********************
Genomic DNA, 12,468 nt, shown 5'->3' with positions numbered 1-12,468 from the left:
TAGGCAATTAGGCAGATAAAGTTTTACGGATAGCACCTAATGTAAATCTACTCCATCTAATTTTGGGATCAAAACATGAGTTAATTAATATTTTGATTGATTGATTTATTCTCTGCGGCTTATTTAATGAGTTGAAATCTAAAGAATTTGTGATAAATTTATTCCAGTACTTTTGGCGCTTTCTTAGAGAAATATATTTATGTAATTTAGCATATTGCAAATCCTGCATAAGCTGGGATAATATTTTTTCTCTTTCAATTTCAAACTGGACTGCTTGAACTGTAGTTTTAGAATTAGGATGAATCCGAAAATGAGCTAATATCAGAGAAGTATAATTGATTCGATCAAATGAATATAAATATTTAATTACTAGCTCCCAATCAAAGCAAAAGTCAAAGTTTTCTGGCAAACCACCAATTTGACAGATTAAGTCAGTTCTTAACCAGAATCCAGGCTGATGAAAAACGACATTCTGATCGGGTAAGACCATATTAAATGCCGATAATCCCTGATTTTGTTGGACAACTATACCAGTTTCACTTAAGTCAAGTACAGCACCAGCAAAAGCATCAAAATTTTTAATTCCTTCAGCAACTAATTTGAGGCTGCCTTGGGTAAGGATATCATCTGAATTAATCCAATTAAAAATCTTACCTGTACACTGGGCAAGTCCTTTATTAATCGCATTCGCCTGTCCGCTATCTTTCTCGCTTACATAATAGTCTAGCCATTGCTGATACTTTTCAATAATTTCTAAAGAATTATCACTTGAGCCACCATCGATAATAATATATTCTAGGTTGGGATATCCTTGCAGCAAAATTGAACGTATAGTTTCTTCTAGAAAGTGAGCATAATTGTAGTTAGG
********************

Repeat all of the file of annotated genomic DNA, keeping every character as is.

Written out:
Genomic DNA, 12,468 nt, shown 5'->3' with positions numbered 1-12,468 from the left:
TAGGCAATTAGGCAGATAAAGTTTTACGGATAGCACCTAATGTAAATCTACTCCATCTAATTTTGGGATCAAAACATGAGTTAATTAATATTTTGATTGATTGATTTATTCTCTGCGGCTTATTTAATGAGTTGAAATCTAAAGAATTTGTGATAAATTTATTCCAGTACTTTTGGCGCTTTCTTAGAGAAATATATTTATGTAATTTAGCATATTGCAAATCCTGCATAAGCTGGGATAATATTTTTTCTCTTTCAATTTCAAACTGGACTGCTTGAACTGTAGTTTTAGAATTAGGATGAATCCGAAAATGAGCTAATATCAGAGAAGTATAATTGATTCGATCAAATGAATATAAATATTTAATTACTAGCTCCCAATCAAAGCAAAAGTCAAAGTTTTCTGGCAAACCACCAATTTGACAGATTAAGTCAGTTCTTAACCAGAATCCAGGCTGATGAAAAACGACATTCTGATCGGGTAAGACCATATTAAATGCCGATAATCCCTGATTTTGTTGGACAACTATACCAGTTTCACTTAAGTCAAGTACAGCACCAGCAAAAGCATCAAAATTTTTAATTCCTTCAGCAACTAATTTGAGGCTGCCTTGGGTAAGGATATCATCTGAATTAATCCAATTAAAAATCTTACCTGTACACTGGGCAAGTCCTTTATTAATCGCATTCGCCTGTCCGCTATCTTTCTCGCTTACATAATAGTCTAGCCATTGCTGATACTTTTCAATAATTTCTAAAGAATTATCACTTGAGCCACCATCGATAATAATATATTCTAGGTTGGGATATCCTTGCAGCAAAATTGAACGTATAGTTTCTTCTAGAAAGTGAGCATAATTGTAGTTAGG